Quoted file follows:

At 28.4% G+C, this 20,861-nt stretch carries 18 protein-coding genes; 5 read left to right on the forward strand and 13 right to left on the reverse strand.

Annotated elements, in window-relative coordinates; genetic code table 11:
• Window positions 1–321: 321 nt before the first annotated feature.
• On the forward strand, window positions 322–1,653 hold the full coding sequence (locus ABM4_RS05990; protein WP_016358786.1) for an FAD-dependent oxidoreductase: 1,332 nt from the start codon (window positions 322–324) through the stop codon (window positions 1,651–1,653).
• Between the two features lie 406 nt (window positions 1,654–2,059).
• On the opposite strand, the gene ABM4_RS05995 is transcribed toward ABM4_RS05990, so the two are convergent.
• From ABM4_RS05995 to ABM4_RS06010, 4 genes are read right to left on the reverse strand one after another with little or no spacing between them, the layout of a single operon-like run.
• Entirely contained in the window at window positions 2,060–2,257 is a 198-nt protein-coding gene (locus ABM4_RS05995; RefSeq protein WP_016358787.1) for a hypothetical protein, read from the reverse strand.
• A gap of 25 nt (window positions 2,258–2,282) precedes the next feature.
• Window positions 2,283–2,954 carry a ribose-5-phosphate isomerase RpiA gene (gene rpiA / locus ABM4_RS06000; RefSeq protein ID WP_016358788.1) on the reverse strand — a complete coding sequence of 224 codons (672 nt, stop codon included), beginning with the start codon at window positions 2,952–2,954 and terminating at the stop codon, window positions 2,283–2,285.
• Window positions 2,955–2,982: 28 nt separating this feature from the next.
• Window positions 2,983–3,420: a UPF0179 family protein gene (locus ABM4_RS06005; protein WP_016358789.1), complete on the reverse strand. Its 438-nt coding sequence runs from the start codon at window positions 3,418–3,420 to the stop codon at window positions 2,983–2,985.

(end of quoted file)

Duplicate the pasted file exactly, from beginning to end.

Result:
At 28.4% G+C, this 20,861-nt stretch carries 18 protein-coding genes; 5 read left to right on the forward strand and 13 right to left on the reverse strand.

Annotated elements, in window-relative coordinates; genetic code table 11:
• Window positions 1–321: 321 nt before the first annotated feature.
• On the forward strand, window positions 322–1,653 hold the full coding sequence (locus ABM4_RS05990; protein WP_016358786.1) for an FAD-dependent oxidoreductase: 1,332 nt from the start codon (window positions 322–324) through the stop codon (window positions 1,651–1,653).
• Between the two features lie 406 nt (window positions 1,654–2,059).
• On the opposite strand, the gene ABM4_RS05995 is transcribed toward ABM4_RS05990, so the two are convergent.
• From ABM4_RS05995 to ABM4_RS06010, 4 genes are read right to left on the reverse strand one after another with little or no spacing between them, the layout of a single operon-like run.
• Entirely contained in the window at window positions 2,060–2,257 is a 198-nt protein-coding gene (locus ABM4_RS05995; RefSeq protein WP_016358787.1) for a hypothetical protein, read from the reverse strand.
• A gap of 25 nt (window positions 2,258–2,282) precedes the next feature.
• Window positions 2,283–2,954 carry a ribose-5-phosphate isomerase RpiA gene (gene rpiA / locus ABM4_RS06000; RefSeq protein ID WP_016358788.1) on the reverse strand — a complete coding sequence of 224 codons (672 nt, stop codon included), beginning with the start codon at window positions 2,952–2,954 and terminating at the stop codon, window positions 2,283–2,285.
• Window positions 2,955–2,982: 28 nt separating this feature from the next.
• Window positions 2,983–3,420: a UPF0179 family protein gene (locus ABM4_RS06005; protein WP_016358789.1), complete on the reverse strand. Its 438-nt coding sequence runs from the start codon at window positions 3,418–3,420 to the stop codon at window positions 2,983–2,985.